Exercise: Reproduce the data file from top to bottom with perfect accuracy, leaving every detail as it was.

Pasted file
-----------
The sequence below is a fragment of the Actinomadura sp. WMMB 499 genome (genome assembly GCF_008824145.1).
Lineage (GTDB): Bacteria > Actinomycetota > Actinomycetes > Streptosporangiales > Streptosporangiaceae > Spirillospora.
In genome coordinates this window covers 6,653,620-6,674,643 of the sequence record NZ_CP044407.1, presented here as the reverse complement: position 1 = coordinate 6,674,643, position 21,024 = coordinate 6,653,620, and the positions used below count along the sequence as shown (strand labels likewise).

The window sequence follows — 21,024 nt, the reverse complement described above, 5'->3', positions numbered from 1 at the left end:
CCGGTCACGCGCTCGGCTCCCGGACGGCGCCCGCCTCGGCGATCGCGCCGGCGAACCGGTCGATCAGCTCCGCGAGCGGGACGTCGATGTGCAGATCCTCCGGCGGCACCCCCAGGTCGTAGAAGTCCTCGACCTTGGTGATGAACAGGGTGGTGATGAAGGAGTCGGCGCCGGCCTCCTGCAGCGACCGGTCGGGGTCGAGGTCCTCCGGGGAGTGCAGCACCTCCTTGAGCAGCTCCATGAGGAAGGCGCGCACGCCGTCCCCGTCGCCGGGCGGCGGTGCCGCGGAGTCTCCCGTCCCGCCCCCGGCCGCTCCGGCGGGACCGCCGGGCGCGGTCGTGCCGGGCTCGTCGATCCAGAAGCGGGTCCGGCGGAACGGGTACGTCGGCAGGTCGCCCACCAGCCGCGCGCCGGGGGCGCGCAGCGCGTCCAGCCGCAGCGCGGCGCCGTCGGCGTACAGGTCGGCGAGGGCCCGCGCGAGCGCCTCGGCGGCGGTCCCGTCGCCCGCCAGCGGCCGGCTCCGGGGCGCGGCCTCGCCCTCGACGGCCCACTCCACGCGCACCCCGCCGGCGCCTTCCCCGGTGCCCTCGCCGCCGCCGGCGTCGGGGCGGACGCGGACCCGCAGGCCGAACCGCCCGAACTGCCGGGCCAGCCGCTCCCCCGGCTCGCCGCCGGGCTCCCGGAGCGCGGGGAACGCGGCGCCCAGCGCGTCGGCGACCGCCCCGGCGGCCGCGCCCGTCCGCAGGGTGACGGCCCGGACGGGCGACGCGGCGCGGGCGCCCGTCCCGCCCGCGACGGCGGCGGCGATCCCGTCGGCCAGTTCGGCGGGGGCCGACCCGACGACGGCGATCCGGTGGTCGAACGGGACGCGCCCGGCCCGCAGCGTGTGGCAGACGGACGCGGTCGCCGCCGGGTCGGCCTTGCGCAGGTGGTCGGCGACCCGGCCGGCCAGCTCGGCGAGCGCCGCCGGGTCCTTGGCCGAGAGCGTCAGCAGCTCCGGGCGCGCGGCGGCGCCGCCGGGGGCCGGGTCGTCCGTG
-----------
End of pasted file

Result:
The sequence below is a fragment of the Actinomadura sp. WMMB 499 genome (genome assembly GCF_008824145.1).
Lineage (GTDB): Bacteria > Actinomycetota > Actinomycetes > Streptosporangiales > Streptosporangiaceae > Spirillospora.
In genome coordinates this window covers 6,653,620-6,674,643 of the sequence record NZ_CP044407.1, presented here as the reverse complement: position 1 = coordinate 6,674,643, position 21,024 = coordinate 6,653,620, and the positions used below count along the sequence as shown (strand labels likewise).

The window sequence follows — 21,024 nt, the reverse complement described above, 5'->3', positions numbered from 1 at the left end:
CCGGTCACGCGCTCGGCTCCCGGACGGCGCCCGCCTCGGCGATCGCGCCGGCGAACCGGTCGATCAGCTCCGCGAGCGGGACGTCGATGTGCAGATCCTCCGGCGGCACCCCCAGGTCGTAGAAGTCCTCGACCTTGGTGATGAACAGGGTGGTGATGAAGGAGTCGGCGCCGGCCTCCTGCAGCGACCGGTCGGGGTCGAGGTCCTCCGGGGAGTGCAGCACCTCCTTGAGCAGCTCCATGAGGAAGGCGCGCACGCCGTCCCCGTCGCCGGGCGGCGGTGCCGCGGAGTCTCCCGTCCCGCCCCCGGCCGCTCCGGCGGGACCGCCGGGCGCGGTCGTGCCGGGCTCGTCGATCCAGAAGCGGGTCCGGCGGAACGGGTACGTCGGCAGGTCGCCCACCAGCCGCGCGCCGGGGGCGCGCAGCGCGTCCAGCCGCAGCGCGGCGCCGTCGGCGTACAGGTCGGCGAGGGCCCGCGCGAGCGCCTCGGCGGCGGTCCCGTCGCCCGCCAGCGGCCGGCTCCGGGGCGCGGCCTCGCCCTCGACGGCCCACTCCACGCGCACCCCGCCGGCGCCTTCCCCGGTGCCCTCGCCGCCGCCGGCGTCGGGGCGGACGCGGACCCGCAGGCCGAACCGCCCGAACTGCCGGGCCAGCCGCTCCCCCGGCTCGCCGCCGGGCTCCCGGAGCGCGGGGAACGCGGCGCCCAGCGCGTCGGCGACCGCCCCGGCGGCCGCGCCCGTCCGCAGGGTGACGGCCCGGACGGGCGACGCGGCGCGGGCGCCCGTCCCGCCCGCGACGGCGGCGGCGATCCCGTCGGCCAGTTCGGCGGGGGCCGACCCGACGACGGCGATCCGGTGGTCGAACGGGACGCGCCCGGCCCGCAGCGTGTGGCAGACGGACGCGGTCGCCGCCGGGTCGGCCTTGCGCAGGTGGTCGGCGACCCGGCCGGCCAGCTCGGCGAGCGCCGCCGGGTCCTTGGCCGAGAGCGTCAGCAGCTCCGGGCGCGCGGCGGCGCCGCCGGGGGCCGGGTCGTCCGTG